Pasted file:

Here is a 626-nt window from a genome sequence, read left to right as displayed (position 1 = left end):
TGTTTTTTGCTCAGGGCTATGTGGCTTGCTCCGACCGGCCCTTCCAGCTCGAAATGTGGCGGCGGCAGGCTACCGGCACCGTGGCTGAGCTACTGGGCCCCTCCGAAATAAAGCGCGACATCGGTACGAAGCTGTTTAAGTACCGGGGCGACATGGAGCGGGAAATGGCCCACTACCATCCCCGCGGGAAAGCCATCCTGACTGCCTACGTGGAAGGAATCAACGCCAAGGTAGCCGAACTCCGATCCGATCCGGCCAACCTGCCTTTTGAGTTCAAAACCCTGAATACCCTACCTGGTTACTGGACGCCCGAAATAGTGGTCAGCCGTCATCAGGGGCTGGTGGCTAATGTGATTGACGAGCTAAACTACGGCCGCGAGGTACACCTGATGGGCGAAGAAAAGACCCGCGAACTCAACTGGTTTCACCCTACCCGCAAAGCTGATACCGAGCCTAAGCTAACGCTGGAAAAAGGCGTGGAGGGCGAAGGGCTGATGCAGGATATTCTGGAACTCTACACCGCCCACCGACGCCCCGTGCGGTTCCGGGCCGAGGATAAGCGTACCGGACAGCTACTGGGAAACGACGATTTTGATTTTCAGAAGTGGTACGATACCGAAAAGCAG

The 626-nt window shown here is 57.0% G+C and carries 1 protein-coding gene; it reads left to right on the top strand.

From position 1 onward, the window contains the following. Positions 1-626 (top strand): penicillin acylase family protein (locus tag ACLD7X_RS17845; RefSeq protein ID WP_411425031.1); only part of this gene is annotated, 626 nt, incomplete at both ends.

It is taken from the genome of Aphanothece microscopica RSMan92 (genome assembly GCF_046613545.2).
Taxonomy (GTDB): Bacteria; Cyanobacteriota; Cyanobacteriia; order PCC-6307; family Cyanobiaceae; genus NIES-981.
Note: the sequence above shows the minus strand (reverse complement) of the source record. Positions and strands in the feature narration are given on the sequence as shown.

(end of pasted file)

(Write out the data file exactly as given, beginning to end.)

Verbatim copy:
Here is a 626-nt window from a genome sequence, read left to right as displayed (position 1 = left end):
TGTTTTTTGCTCAGGGCTATGTGGCTTGCTCCGACCGGCCCTTCCAGCTCGAAATGTGGCGGCGGCAGGCTACCGGCACCGTGGCTGAGCTACTGGGCCCCTCCGAAATAAAGCGCGACATCGGTACGAAGCTGTTTAAGTACCGGGGCGACATGGAGCGGGAAATGGCCCACTACCATCCCCGCGGGAAAGCCATCCTGACTGCCTACGTGGAAGGAATCAACGCCAAGGTAGCCGAACTCCGATCCGATCCGGCCAACCTGCCTTTTGAGTTCAAAACCCTGAATACCCTACCTGGTTACTGGACGCCCGAAATAGTGGTCAGCCGTCATCAGGGGCTGGTGGCTAATGTGATTGACGAGCTAAACTACGGCCGCGAGGTACACCTGATGGGCGAAGAAAAGACCCGCGAACTCAACTGGTTTCACCCTACCCGCAAAGCTGATACCGAGCCTAAGCTAACGCTGGAAAAAGGCGTGGAGGGCGAAGGGCTGATGCAGGATATTCTGGAACTCTACACCGCCCACCGACGCCCCGTGCGGTTCCGGGCCGAGGATAAGCGTACCGGACAGCTACTGGGAAACGACGATTTTGATTTTCAGAAGTGGTACGATACCGAAAAGCAG

The 626-nt window shown here is 57.0% G+C and carries 1 protein-coding gene; it reads left to right on the top strand.

From position 1 onward, the window contains the following. Positions 1-626 (top strand): penicillin acylase family protein (locus tag ACLD7X_RS17845; RefSeq protein ID WP_411425031.1); only part of this gene is annotated, 626 nt, incomplete at both ends.

It is taken from the genome of Aphanothece microscopica RSMan92 (genome assembly GCF_046613545.2).
Taxonomy (GTDB): Bacteria; Cyanobacteriota; Cyanobacteriia; order PCC-6307; family Cyanobiaceae; genus NIES-981.
Note: the sequence above shows the minus strand (reverse complement) of the source record. Positions and strands in the feature narration are given on the sequence as shown.